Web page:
What started this out was the reminder from Cody about Strahan's unheralded skill in stopping the run. Sacks are an easy stat to measure for the ability of a pass rusher. True, they do not include pressures, which as we all know was as important a reason for the beating of Tom Brady in Super Bowl XLII as anything else accomplished that evening. But how do you really quantify the ability of a lineman (or LB or CB or S, for that matter) to play the run? In short, it is next to impossible. Looking at tackles made is insane because the defense may be set up for a NT to take on two men while the LB is free to get the RB unencumbered. Similarly, a Safety can have lots of tackles, but perhaps that simply implies the LBs were shoddy tacklers lacking in speed who let it get to that point where a tackle should not have even been necessary. THE ONLY WAY TO APPRECIATE THE ENORMOUS SKILLS OF MICHAEL STRAHAN AS A RUN DEFENDER WAS TO WATCH HIM AT THE STADIUM. There, you could focus on what he did WELL BEFORE THE BALL WAS EVEN GOING TO HIS SIDE. Just like RBs like Barry Sanders and Gale Sayers could see the field and make a cut effortlessly to find a hole that was not there a second ago, Michael Strahan would CONTINUOUSLY over and over again make all the right moves and find the hole that the runner was going to before he knew where he was going. Strahan's ability to use leverage and technique in pass rushing has been analyzed and dissected by many over the years, but he uses that same technique to shed blockers on runs. He is rarely out of place and wonderously has not lost a step in enabling runners to go around him... if they do, he always forces them to go so wide that the rest of the defense is given that extra split second it needs to come up in support and make the tackle.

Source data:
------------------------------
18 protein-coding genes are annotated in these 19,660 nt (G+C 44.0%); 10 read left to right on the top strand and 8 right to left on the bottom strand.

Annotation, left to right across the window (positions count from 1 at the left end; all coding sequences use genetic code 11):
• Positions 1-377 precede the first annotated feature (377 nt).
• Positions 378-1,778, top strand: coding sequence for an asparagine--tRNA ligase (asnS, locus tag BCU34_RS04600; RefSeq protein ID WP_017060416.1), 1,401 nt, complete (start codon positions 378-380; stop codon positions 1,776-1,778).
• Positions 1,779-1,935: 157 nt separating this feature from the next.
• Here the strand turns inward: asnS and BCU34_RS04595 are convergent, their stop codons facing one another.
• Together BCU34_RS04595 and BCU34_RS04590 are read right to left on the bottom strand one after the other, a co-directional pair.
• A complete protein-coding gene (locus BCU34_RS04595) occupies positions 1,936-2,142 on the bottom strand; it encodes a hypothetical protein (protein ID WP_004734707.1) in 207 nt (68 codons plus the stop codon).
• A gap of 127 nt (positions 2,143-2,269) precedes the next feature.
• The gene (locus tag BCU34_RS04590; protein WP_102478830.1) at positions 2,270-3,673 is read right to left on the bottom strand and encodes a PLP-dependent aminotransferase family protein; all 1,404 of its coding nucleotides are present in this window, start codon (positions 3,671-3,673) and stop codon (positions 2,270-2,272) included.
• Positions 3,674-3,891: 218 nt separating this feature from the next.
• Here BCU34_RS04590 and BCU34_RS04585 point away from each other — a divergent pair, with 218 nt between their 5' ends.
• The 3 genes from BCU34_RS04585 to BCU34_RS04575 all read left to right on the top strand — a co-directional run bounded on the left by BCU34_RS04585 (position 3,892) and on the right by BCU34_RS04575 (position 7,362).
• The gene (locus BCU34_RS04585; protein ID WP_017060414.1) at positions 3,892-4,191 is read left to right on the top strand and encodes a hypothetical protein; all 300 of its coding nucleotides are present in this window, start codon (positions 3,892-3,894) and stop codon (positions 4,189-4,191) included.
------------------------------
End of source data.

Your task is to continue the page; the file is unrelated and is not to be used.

One of my favorite plays of the season for Michael Strahan was against Tampa Bay in the playoffs. Going up against the wily veteran in Jeff Garcia, Strahan was sucked in to pass rushing but quickly set his feet and adjusted to deflect a pass to the RB just above the line of scrimmage. It was part of a key defensive stop in taking away and controlling tempo in the game. His presence on the field is a menace to the opposition because he shuts so many things down and makes it so much easier for the other 10 players. The statistics of the team for wons-losses the past 3-4 seasons when he is starting vs the games where he is out is so gaudy that it is almost embarrassing for the hard work and efforts of the other 21 starters (and coaching staff). In 2006, for example, the Giants had just beaten Atlanta and Dallas on the road and were arguably the best team in the league. The team started losing players to injury but when Strahan went down that was it.
No one will replace Strahan when he leaves. We can hope he gives the team adequate warning this time (last year's training camp saga one of the few blemishes on an otherwise storied career) to his intentions so that Kiwanuka and the LBers are able to get the reps in training camp at whatever positions they take in the regular season. At this point we have almost as much confidence in Spagnuolo to get the defense ready as we do in Strahan to close down the left side. However long we havehad Strahan, it has been a great ride. I think I can speak for Cody and everyone else that "(we'll) miss him when he's gone."